The Trump administration held its first press conference Saturday, and it did not go well. White House press secretary Sean Spicer took the podium and railed against journalists for what he called the “false reporting” of the sparse crowd that attended Friday’s inauguration.

While official estimates suggest approximately 250,000 people attended, a charged up Spicer claimed that “no one had numbers...because the National Park Service does not put any out.” By comparison, Barack Obama’s 2013 inauguration was attended by one million people.

He accused the media of trying to “minimize the enormous support” of the new president, and called their reporting “shameful and wrong.” Things really went off the rails when Spicer claimed that Friday’s spectators were “the largest audience to witness an inauguration. Period!”

Spicer discredited the many aerial shots of the crowd that flooded social media Friday, and instead presented the assembled press with blown up photographs taken from Trump’s point of view.

Spicer also called out the media, and one tweet in particular, for reporting that the bust of Martin Luther King Jr. had been removed from the Oval Office, calling the report “reckless and irresponsible.” That story has since been disproved.

He then left the podium with no mention of today's historic marches, and without taking any questions. Twitter swiftly savaged the new press secretary for the disseminating blatant falsehoods that can easily be disproved with hard data and facts.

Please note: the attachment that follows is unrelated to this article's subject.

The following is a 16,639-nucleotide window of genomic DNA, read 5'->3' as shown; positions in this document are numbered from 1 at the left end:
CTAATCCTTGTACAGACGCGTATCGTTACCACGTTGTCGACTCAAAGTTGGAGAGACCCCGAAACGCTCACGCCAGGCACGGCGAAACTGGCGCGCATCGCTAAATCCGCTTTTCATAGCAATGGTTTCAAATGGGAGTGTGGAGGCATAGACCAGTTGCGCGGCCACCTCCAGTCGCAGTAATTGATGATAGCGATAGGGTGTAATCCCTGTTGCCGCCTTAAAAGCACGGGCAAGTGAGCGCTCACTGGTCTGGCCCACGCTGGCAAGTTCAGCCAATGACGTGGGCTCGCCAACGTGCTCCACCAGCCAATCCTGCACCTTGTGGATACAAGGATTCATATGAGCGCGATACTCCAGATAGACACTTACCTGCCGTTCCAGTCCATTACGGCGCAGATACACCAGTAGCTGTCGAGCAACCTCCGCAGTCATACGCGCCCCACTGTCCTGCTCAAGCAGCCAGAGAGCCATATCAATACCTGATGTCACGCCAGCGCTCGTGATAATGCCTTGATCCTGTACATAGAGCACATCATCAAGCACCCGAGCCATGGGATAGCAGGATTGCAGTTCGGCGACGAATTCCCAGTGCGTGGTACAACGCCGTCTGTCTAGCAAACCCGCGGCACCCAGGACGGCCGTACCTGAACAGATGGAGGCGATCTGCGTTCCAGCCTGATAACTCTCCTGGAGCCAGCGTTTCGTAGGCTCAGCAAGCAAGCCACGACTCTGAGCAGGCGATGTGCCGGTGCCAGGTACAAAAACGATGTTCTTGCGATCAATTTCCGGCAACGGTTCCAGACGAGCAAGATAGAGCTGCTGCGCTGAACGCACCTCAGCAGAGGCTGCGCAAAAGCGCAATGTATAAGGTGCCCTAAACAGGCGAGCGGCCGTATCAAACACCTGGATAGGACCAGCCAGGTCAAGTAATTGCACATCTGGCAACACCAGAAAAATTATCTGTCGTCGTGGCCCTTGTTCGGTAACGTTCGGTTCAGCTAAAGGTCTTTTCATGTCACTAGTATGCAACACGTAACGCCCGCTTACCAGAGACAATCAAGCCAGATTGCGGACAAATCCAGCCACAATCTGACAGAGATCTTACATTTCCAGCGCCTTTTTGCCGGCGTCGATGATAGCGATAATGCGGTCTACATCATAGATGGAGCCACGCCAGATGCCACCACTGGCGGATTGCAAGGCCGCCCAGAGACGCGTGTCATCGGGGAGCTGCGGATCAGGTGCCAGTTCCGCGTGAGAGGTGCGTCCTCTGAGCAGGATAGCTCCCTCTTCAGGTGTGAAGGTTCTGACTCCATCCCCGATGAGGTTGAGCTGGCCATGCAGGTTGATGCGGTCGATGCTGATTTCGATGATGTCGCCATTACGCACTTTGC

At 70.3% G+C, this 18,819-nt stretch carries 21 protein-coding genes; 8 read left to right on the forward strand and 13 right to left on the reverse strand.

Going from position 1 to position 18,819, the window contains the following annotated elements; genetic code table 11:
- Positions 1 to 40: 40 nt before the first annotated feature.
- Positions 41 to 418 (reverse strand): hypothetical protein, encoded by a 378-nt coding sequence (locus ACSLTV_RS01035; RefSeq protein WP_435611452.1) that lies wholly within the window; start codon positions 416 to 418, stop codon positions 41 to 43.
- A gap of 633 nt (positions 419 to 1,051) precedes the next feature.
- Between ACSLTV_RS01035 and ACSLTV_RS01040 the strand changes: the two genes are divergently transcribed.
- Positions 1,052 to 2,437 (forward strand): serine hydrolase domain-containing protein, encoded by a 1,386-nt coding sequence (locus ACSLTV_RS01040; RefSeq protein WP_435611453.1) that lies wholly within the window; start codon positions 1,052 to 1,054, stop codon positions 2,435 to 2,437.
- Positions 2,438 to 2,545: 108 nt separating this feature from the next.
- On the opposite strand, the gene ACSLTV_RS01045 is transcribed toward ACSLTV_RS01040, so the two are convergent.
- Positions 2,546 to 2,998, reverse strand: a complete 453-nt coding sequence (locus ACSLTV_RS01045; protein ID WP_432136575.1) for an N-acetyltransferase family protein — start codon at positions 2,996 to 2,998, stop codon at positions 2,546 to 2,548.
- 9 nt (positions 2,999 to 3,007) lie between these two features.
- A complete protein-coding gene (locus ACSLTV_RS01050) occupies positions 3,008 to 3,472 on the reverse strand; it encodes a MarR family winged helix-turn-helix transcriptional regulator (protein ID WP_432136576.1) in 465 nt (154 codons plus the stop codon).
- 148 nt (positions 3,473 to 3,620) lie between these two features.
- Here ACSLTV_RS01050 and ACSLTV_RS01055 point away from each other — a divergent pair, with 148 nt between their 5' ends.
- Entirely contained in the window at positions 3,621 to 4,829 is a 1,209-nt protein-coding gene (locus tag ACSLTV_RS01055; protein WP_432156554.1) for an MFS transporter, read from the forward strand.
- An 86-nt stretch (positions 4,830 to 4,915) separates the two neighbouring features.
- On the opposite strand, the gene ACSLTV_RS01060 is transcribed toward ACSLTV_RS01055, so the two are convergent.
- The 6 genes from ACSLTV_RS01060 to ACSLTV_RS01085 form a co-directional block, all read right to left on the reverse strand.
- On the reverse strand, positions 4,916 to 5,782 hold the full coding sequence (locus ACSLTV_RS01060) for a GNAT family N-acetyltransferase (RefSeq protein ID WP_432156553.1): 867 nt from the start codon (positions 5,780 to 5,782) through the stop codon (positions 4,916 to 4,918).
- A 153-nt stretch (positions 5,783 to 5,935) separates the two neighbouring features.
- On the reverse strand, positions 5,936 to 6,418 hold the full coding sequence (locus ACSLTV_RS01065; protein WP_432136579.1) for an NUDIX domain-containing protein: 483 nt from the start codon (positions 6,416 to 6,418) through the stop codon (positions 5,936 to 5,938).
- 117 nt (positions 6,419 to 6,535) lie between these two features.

It was clear to many that Spicer’s briefing was a direct order from his boss, who earlier in the day appeared obsessed with the inaugural crowd size during a speech he gave at CIA headquarters.

“It looked honestly, it looked like a million and a half people, whatever it was, it was, but it went all the way back to Washington Monument,” Trump told a room full of CIA employees. “I get this network and it showed an empty field,” he said. “And it said we drew 250,000 people, now that’s not bad but it’s a lie.”  


Trump also took time to blast the media for creating tensions between himself and the intelligence community. “There is nobody that feels stronger about the intelligence community and the CIA than Donald Trump,” he said in an attempt to bury an earlier statement in which he likened the intelligence community to Nazi Germany.

“I have a running war with the media,” Trump explained. “They are among the most dishonest human beings on Earth, right? And they sort of made it sound like I had a feud with the intelligence community. And I just want you to know that there’s a reason you’re the No. 1 stop: It is exactly the opposite.” 

CIA Director John Brennan ripped Trump for his "despicable display of self-aggrandizement" at “CIA's wall of heroes," adding that “he should be ashamed of himself."

This is day two, folks. Buckle up.